Venue: Melbourne Park Date: 18-31 January
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Video replay - Australian Open highlights
Top seed Roger Federer overcame a shaky start to see off Nikolay Davydenko and reach the Australian Open semi-finals.
From a set and 3-1 down, the world number one took an incredible 13 games in a row and won 2-6 6-3 6-0 7-5.
Davydenko staged a mini-revival in the fourth set, saving a match point at 5-4, but he could not force a decider.
Federer's 23rd consecutive Grand Slam semi-final will be against Jo-Wilfried Tsonga who beat Novak Djokovic 7-6 (8-6) 6-7 (5-7) 1-6 6-3 6-1.
It was a repeat of the 2008 final but having lost that in four sets, 24-year-old Tsonga gained revenge with an absorbing - albeit error-strewn - victory against the third seed in a match lasting almost four hours.
Djokovic looked set for victory when he cruised through the third set, but having dropped serve in the fourth, he immediately left the court, telling the umpire he was about to vomit.
On his return, the Serb, who retired from his quarter-final a year ago with heat exhaustion, quickly found himself 5-0 down and never really recovered, Tsonga powering through the decider in 33 minutes.
It's amazing. Definitely one of the most incredible things I have in my resume
Roger Federer on his 23 consecutive Grand Slam semi-finals
Djokovic congratulated Tsonga on a "great match" before explaining: "It was unfortunate that I couldn't perform at the level I wanted to in the fourth and fifth sets.
"I don't want to find excuses for my loss, but, you know, I went to vomit and I had diarrhoea before the match.
"Just a terrible feeling. It's been a great tournament for me, so it's just a bad way to not to be able physically go through the whole match."
For Tsonga, however, fitness was not an issue and the Frenchman said: "I was in good shape, maybe a little bit better than him.
"I saw he was not very good, but sometimes, you know, he do that and he win..."
An unseeded Tsonga rose to fame by reaching the 2008 Australian final
Looking ahead to Friday's showdown with Federer, the 10th seed said: "It's going to be tough because he's the best player ever."
Federer, meanwhile, said: "I'm just happy to be through."
Analysing his victory over Davydenko he said: "I've played him many times and I know he goes through phases for half an hour, an hour.
"You've just got to stick with him and if you don't he's going to crush you.
"All of a sudden I went on a run like I did and that was a bit surprising, but I needed that cushion at the end of the fourth when he played well."
Asked if he was concerned that he might lose, he said: "I was a touch worried, let's put it that way."
Federer won his first 12 matches against Davydenko, but the Russian was the form player coming into the Australian Open and had won his last two encounters with the world number one.
That looked set to become three when Davydenko, his groundstrokes firing with their usual unerring accuracy, broke twice to take the first set in 34 minutes, helped by Federer's 17 unforced errors.
When Federer double-faulted to gift Davydenko two points for a double break in the second set, the Swiss star's remarkable run of Grand Slam semi-final appearances was in real jeopardy.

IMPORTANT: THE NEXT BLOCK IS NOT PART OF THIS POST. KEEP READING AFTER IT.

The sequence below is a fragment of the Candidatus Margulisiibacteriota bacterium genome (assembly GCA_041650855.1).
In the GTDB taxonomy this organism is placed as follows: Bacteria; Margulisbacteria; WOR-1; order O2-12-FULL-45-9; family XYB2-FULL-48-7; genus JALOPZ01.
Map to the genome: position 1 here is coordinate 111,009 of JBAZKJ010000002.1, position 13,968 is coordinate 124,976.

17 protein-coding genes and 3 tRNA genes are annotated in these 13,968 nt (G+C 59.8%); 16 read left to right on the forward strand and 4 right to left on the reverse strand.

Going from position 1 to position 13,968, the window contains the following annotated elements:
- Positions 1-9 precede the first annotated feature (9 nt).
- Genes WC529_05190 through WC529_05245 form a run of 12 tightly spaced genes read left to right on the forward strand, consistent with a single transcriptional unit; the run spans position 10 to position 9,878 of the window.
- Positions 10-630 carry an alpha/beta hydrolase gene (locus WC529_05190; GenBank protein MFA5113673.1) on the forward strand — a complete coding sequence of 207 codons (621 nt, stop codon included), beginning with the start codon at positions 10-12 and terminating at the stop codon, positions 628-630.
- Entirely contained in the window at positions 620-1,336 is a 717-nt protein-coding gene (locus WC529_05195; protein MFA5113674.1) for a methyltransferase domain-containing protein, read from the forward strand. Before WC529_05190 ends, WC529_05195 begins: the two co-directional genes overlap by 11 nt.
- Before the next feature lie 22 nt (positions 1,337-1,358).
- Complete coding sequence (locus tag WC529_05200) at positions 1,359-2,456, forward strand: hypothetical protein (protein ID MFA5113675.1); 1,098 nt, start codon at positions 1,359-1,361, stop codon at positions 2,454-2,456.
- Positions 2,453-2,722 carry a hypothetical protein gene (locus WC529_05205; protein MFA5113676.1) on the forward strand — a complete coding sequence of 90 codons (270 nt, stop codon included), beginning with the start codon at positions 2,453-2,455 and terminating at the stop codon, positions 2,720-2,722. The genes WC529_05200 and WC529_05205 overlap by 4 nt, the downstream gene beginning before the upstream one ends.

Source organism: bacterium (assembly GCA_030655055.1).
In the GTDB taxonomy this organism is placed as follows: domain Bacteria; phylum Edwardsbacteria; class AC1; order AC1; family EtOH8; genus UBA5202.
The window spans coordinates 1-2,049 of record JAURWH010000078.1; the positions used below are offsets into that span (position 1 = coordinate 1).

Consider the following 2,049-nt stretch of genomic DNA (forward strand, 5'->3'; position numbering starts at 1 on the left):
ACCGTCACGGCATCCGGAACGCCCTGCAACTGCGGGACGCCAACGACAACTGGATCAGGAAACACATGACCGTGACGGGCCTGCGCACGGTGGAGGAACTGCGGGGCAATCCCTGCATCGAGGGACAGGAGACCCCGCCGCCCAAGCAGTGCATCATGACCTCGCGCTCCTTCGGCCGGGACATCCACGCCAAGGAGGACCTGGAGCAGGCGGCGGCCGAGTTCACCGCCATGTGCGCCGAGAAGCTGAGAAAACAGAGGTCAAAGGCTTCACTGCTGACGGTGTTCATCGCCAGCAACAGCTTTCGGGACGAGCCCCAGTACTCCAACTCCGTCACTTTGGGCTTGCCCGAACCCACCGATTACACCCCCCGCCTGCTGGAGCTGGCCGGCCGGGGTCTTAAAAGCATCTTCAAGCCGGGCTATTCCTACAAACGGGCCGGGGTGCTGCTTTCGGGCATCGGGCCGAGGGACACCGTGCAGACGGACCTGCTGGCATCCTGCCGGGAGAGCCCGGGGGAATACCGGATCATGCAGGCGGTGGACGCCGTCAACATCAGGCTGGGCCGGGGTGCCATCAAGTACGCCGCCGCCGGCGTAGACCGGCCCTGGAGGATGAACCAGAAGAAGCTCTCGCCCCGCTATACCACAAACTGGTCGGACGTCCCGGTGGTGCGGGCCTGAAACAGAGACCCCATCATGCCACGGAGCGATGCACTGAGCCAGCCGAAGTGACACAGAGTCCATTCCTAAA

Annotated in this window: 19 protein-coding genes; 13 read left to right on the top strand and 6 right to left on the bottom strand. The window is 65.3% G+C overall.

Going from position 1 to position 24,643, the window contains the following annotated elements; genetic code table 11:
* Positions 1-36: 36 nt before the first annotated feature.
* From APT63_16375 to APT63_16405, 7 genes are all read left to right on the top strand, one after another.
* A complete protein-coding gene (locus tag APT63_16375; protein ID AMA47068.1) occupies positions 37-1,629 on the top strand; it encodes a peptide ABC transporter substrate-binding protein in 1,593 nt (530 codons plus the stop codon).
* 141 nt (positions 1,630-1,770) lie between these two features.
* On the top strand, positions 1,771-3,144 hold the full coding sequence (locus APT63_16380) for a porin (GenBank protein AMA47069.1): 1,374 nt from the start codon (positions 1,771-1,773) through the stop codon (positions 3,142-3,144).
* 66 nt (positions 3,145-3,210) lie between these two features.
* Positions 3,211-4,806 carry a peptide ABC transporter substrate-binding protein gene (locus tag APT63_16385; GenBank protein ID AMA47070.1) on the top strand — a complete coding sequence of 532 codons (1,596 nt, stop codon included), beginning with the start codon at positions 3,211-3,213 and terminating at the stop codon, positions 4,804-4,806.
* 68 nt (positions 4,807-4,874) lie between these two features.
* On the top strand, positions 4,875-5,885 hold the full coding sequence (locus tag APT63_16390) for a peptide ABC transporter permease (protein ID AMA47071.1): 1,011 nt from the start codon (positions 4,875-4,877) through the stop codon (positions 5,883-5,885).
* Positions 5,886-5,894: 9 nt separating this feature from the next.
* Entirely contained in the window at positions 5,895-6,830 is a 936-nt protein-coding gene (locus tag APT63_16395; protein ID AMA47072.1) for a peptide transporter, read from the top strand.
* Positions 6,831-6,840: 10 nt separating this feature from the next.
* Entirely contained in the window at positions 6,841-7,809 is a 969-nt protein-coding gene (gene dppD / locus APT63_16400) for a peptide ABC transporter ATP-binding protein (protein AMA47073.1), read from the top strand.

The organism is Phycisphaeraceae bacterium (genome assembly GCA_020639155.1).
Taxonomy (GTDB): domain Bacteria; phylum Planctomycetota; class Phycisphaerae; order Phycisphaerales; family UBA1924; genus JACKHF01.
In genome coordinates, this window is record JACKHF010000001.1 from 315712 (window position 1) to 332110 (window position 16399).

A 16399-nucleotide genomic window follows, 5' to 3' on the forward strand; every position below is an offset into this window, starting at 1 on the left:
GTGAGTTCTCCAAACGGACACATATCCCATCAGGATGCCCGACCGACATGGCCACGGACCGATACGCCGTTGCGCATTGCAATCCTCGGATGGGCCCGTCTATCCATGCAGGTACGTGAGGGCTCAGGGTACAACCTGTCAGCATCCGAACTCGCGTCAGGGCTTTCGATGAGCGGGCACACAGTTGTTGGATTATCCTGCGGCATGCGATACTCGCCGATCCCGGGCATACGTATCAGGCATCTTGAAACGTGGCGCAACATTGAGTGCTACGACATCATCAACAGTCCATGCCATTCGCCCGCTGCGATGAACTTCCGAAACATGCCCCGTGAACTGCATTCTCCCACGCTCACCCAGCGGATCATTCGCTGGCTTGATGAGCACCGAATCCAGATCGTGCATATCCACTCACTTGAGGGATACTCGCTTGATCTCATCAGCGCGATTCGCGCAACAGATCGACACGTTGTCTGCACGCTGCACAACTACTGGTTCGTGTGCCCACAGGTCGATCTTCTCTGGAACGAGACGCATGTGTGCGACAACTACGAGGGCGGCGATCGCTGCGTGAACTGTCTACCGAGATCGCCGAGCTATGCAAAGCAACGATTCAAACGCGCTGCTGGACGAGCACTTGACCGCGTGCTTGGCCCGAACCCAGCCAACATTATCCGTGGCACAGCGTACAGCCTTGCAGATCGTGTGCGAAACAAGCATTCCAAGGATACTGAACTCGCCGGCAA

CONSECUTIVE GRAND SLAM SEMI-FINAL APPEARANCES (Since 1925)
23 Roger Federer 2004-10
10 Ivan Lendl 1985-88
10 Rod Laver 1960-62
8 Ashley Cooper 1957-58
7 Jack Crawford 1933-34
But the Russian made two errors, and then saw a third opportunity slip by when Federer found a big serve and forehand winner.
From there, Federer clicked into top gear and turned the match on its head, winning 13 games in succession to go two sets to one up and lead 2-0 in the fourth.
Davydenko, facing the humiliation of two 'bagel' sets, rediscovered his poise to peg Federer back to 4-4 and then, thanks to a series of extravagant return winners, saved a match point as the top seed served for the match for the first time at 5-4.
But Federer broke straight back and served out to love at the second time of asking to win in two hours and 36 minutes.
No other player in history has appeared in more than 10 consecutive semi-finals but Federer's remarkable run stretches back to the 2004 French Open when he was beaten in the third round by Brazilian Gustavo Kuerten at Roland Garros.
"It's incredible looking back on how many years it is now that I'm able to deliver at Grand Slam play, especially this year," said Federer, who with his victory ensured he would remain number one when the new world rankings are announced on Monday.
"I was just a bit worried I was not going to make it this time in the semis. You always believe the streak is going to be broken.
"Now the record is safe again and I've been able to add one more. It's amazing. Definitely one of the most incredible things I have in my resume."
Davydenko was a disconsolate figure and said: "Again, again, again, like the same that has happened last time in Grand Slam. I have a chance and I didn't realise it and I lost.
"I won virtually every baseline game and then I started to lose everything," he lamented. "My serve today was surprising. I have no first serve and that was really bad luck for me."
Of his quest to reach a first Grand Slam final the 28-year-old said: "Australian Open not any more, but my tennis is better. For sure it's better.
"I think I still have a chance. I don't know about this year, but I have a good chance at the French and US Opens."